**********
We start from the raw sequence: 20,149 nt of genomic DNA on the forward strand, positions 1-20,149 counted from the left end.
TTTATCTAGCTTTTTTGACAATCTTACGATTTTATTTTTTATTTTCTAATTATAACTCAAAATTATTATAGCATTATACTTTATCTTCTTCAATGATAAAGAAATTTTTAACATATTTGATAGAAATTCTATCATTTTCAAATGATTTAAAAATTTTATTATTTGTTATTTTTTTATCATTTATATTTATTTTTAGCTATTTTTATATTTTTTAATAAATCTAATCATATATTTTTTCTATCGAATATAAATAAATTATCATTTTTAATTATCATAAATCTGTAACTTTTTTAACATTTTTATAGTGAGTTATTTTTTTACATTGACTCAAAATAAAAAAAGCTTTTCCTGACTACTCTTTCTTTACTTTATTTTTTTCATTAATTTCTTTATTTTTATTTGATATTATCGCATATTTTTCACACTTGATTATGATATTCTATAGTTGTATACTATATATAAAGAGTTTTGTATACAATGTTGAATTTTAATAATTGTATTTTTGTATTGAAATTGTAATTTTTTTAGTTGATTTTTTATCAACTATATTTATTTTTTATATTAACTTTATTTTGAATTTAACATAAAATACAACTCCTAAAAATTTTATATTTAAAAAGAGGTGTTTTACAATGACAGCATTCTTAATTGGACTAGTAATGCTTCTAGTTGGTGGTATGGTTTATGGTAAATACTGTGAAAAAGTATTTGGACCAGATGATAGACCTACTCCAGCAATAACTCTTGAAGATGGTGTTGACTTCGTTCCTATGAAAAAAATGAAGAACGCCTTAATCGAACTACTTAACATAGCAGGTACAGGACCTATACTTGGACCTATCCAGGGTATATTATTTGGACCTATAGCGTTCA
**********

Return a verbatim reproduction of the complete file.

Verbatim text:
We start from the raw sequence: 20,149 nt of genomic DNA on the forward strand, positions 1-20,149 counted from the left end.
TTTATCTAGCTTTTTTGACAATCTTACGATTTTATTTTTTATTTTCTAATTATAACTCAAAATTATTATAGCATTATACTTTATCTTCTTCAATGATAAAGAAATTTTTAACATATTTGATAGAAATTCTATCATTTTCAAATGATTTAAAAATTTTATTATTTGTTATTTTTTTATCATTTATATTTATTTTTAGCTATTTTTATATTTTTTAATAAATCTAATCATATATTTTTTCTATCGAATATAAATAAATTATCATTTTTAATTATCATAAATCTGTAACTTTTTTAACATTTTTATAGTGAGTTATTTTTTTACATTGACTCAAAATAAAAAAAGCTTTTCCTGACTACTCTTTCTTTACTTTATTTTTTTCATTAATTTCTTTATTTTTATTTGATATTATCGCATATTTTTCACACTTGATTATGATATTCTATAGTTGTATACTATATATAAAGAGTTTTGTATACAATGTTGAATTTTAATAATTGTATTTTTGTATTGAAATTGTAATTTTTTTAGTTGATTTTTTATCAACTATATTTATTTTTTATATTAACTTTATTTTGAATTTAACATAAAATACAACTCCTAAAAATTTTATATTTAAAAAGAGGTGTTTTACAATGACAGCATTCTTAATTGGACTAGTAATGCTTCTAGTTGGTGGTATGGTTTATGGTAAATACTGTGAAAAAGTATTTGGACCAGATGATAGACCTACTCCAGCAATAACTCTTGAAGATGGTGTTGACTTCGTTCCTATGAAAAAAATGAAGAACGCCTTAATCGAACTACTTAACATAGCAGGTACAGGACCTATACTTGGACCTATCCAGGGTATATTATTTGGACCTATAGCGTTCA